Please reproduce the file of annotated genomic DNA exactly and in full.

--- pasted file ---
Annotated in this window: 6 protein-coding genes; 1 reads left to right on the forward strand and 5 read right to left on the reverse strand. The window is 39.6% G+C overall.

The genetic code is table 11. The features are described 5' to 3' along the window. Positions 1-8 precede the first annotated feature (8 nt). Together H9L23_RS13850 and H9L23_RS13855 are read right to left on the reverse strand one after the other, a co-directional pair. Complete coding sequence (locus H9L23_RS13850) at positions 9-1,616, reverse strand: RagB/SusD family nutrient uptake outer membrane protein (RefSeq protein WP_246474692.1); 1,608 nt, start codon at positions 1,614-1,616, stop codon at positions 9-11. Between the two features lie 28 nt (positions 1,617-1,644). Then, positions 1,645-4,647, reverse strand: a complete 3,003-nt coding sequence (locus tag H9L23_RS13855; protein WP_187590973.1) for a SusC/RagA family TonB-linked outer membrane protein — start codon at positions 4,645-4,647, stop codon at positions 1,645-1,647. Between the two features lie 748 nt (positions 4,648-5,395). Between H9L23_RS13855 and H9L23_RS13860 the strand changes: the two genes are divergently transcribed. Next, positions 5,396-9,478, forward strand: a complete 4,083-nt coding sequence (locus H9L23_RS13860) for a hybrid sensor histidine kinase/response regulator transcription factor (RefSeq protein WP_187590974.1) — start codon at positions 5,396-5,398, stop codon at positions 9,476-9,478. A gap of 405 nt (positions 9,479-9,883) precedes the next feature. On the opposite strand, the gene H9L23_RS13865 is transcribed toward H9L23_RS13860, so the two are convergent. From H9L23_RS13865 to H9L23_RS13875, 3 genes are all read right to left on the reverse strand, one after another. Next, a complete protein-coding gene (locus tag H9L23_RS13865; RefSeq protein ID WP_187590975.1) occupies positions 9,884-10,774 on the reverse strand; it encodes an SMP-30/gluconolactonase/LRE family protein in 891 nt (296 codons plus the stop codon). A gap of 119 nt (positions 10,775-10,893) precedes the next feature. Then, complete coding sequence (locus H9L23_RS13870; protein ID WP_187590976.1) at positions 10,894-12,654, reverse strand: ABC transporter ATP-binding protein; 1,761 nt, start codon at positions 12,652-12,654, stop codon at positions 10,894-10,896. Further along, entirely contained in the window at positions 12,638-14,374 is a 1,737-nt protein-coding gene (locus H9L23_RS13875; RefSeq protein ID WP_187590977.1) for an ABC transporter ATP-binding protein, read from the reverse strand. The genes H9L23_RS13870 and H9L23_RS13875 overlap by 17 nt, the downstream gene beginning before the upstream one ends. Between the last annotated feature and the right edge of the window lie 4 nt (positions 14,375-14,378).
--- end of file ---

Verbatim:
Annotated in this window: 6 protein-coding genes; 1 reads left to right on the forward strand and 5 read right to left on the reverse strand. The window is 39.6% G+C overall.

The genetic code is table 11. The features are described 5' to 3' along the window. Positions 1-8 precede the first annotated feature (8 nt). Together H9L23_RS13850 and H9L23_RS13855 are read right to left on the reverse strand one after the other, a co-directional pair. Complete coding sequence (locus H9L23_RS13850) at positions 9-1,616, reverse strand: RagB/SusD family nutrient uptake outer membrane protein (RefSeq protein WP_246474692.1); 1,608 nt, start codon at positions 1,614-1,616, stop codon at positions 9-11. Between the two features lie 28 nt (positions 1,617-1,644). Then, positions 1,645-4,647, reverse strand: a complete 3,003-nt coding sequence (locus tag H9L23_RS13855; protein WP_187590973.1) for a SusC/RagA family TonB-linked outer membrane protein — start codon at positions 4,645-4,647, stop codon at positions 1,645-1,647. Between the two features lie 748 nt (positions 4,648-5,395). Between H9L23_RS13855 and H9L23_RS13860 the strand changes: the two genes are divergently transcribed. Next, positions 5,396-9,478, forward strand: a complete 4,083-nt coding sequence (locus H9L23_RS13860) for a hybrid sensor histidine kinase/response regulator transcription factor (RefSeq protein WP_187590974.1) — start codon at positions 5,396-5,398, stop codon at positions 9,476-9,478. A gap of 405 nt (positions 9,479-9,883) precedes the next feature. On the opposite strand, the gene H9L23_RS13865 is transcribed toward H9L23_RS13860, so the two are convergent. From H9L23_RS13865 to H9L23_RS13875, 3 genes are all read right to left on the reverse strand, one after another. Next, a complete protein-coding gene (locus tag H9L23_RS13865; RefSeq protein ID WP_187590975.1) occupies positions 9,884-10,774 on the reverse strand; it encodes an SMP-30/gluconolactonase/LRE family protein in 891 nt (296 codons plus the stop codon). A gap of 119 nt (positions 10,775-10,893) precedes the next feature. Then, complete coding sequence (locus H9L23_RS13870; protein ID WP_187590976.1) at positions 10,894-12,654, reverse strand: ABC transporter ATP-binding protein; 1,761 nt, start codon at positions 12,652-12,654, stop codon at positions 10,894-10,896. Further along, entirely contained in the window at positions 12,638-14,374 is a 1,737-nt protein-coding gene (locus H9L23_RS13875; RefSeq protein ID WP_187590977.1) for an ABC transporter ATP-binding protein, read from the reverse strand. The genes H9L23_RS13870 and H9L23_RS13875 overlap by 17 nt, the downstream gene beginning before the upstream one ends. Between the last annotated feature and the right edge of the window lie 4 nt (positions 14,375-14,378).